Ranger's Personal Reflectionsby Ranger Kidwell-Ross
Wherein he reflects on history or the lack of it, and the meaning of time
At one point toward the end of my all too brief stay in England and Scotland, I was asked if I'd found anything here that wasn't in the United States. Immediately to mind came the answer: history. When we don't ever leave the Disneyland we call America, it's so very easy to forget we are such a new, relatively upstart nation. We think we have all the answers, when it might be more correctly said that we haven't even been around long enough to field many of the questions.
In the U.K., everywhere I've gone I've found there exists a sense of time generally unavailable to those living in the U.S. True, I was fortunate to spend a bit of time in the village of Willersey, where the average home was built sometime in the 1800's and many pre-date that century significantly. All around it in the English countryside can be seen castles, magnificent stone churches and other monuments built by people long gone.
When one lives in such a town, or nation for that matter, it provides an unavoidable infusion of a long-term view, a realization that whatever is happening at the moment is but a fleeting glimpse, a subtle twist, on what has gone before.
Today, Sunday, my last full day in the U.K., I spent the morning catching up on my stories to you of the places I'd visited this past week. Sitting propped up on the comfy bed in the spare room provided by my wonderful hosts, Wendy and Malcolm Cameron, I looked with frequency out onto the old stone houses that line the street. Several times there had been the clop-clop of a horse's hooves going by. I thought I could scarcely feel any cozier. It was at about that point when the ringing sound of deep, syncopated church bells started wafting in through my open window.
It was the pull-bell choir at the nearby church, and what a tremendous serenade it was! I'd heard them a bit on Thursday evening, since we'd arrived back from Scotland at the very end of what Malcolm said was their weekly practice. The actual performance was amazingly breathtaking, and I wished in retrospect I'd had the good sense to be there in person. Still, from only a block away the background was one I shall long recall. Although similar to the few hand-bell choruses I've heard in the past, the deeper tones of the pulled spire bells were another, richer, experience altogether.
This visit to U.K. has put a different perspective on many things for me, not the least of which has been the sweeping industry end of things. It's clear, from my conversations with a number of people involved in the industry directly, as well as with government types who oversee the process, that the country hasn't had near the access to the up-to-date data from research studies that we take more or less for granted in the U.S. Little is known or considered about the environmental aspects of street cleanup, and it appears the equipment used has changed little for the past several decades. I anticipate that both of those situations are about to change somewhat rapidly.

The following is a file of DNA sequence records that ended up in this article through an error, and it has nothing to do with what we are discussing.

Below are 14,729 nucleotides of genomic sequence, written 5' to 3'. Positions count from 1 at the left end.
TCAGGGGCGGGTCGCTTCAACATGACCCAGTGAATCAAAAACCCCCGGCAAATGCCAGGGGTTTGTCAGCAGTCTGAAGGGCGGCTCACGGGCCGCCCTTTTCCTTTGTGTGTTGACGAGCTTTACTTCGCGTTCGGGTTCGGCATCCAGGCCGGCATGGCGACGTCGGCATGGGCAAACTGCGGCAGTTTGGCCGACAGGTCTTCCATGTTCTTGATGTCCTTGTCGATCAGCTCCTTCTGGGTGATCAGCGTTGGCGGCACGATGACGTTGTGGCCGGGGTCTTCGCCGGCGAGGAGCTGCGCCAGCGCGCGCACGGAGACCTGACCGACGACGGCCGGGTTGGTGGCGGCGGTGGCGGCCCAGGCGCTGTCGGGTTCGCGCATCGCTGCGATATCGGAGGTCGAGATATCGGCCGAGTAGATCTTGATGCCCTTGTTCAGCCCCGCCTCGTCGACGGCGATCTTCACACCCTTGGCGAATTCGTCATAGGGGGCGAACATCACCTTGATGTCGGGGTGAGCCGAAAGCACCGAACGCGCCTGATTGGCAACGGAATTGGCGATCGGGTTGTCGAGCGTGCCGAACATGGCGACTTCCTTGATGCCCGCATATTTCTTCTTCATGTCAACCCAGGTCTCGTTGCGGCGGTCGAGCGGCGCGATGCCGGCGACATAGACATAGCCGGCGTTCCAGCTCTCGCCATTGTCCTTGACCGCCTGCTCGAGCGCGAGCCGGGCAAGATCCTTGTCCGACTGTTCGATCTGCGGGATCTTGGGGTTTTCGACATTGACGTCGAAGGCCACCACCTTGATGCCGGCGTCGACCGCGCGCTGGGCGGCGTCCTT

I've written for you my analysis of the U.K. sweeping industry; where it's been, what it's been using to sweep, and where it appears headed in the future. I hope you find it an interesting commentary as it contrasts our availability of equipment and methods in the states.
If by chance you'd like a bit more of the local color, although it has nothing to do with the sweeping industry, here's an article about just one of the seemingly infinite number of old historical establishments in the area, a place called Buckland Manor. Unbelievably, the manor itself dates back to 600 AD.
Also, spending a few days on the road with Malcolm provided an education in sayings I'd never before encountered. On the sly, I collected these up so you, too, could benefit from the exposure. They're a combination of slang expressions from both England and his native Australia. If you're like me, you'll find more than one that breaks new linguistic ground.
And, finally, I promised some days back to bring you pictures from the pub across the road. On Sunday afternoons, a number of the neighbors regularly get together there for a game called 'Spoof.' It starts at 1pm, after church, and runs until the pub closes at 3pm. Malcolm has gone ahead while I catch up with my writing. It's now five minutes of two, so I better head over and get some photos and, I suspect, an education in the process.
Soon I'll be winging my way to Hamburg. When I arrive, representatives of the Hako sweeper company have arranged transportation to their factory, which is about 20 miles out of town. Since Hako sweepers, like the Citymaster 300 we featured from the APSE show, aren't available in the U.S., I'm sure we'll all learn some information about some new ideas in how sweeping is accomplished in the European area.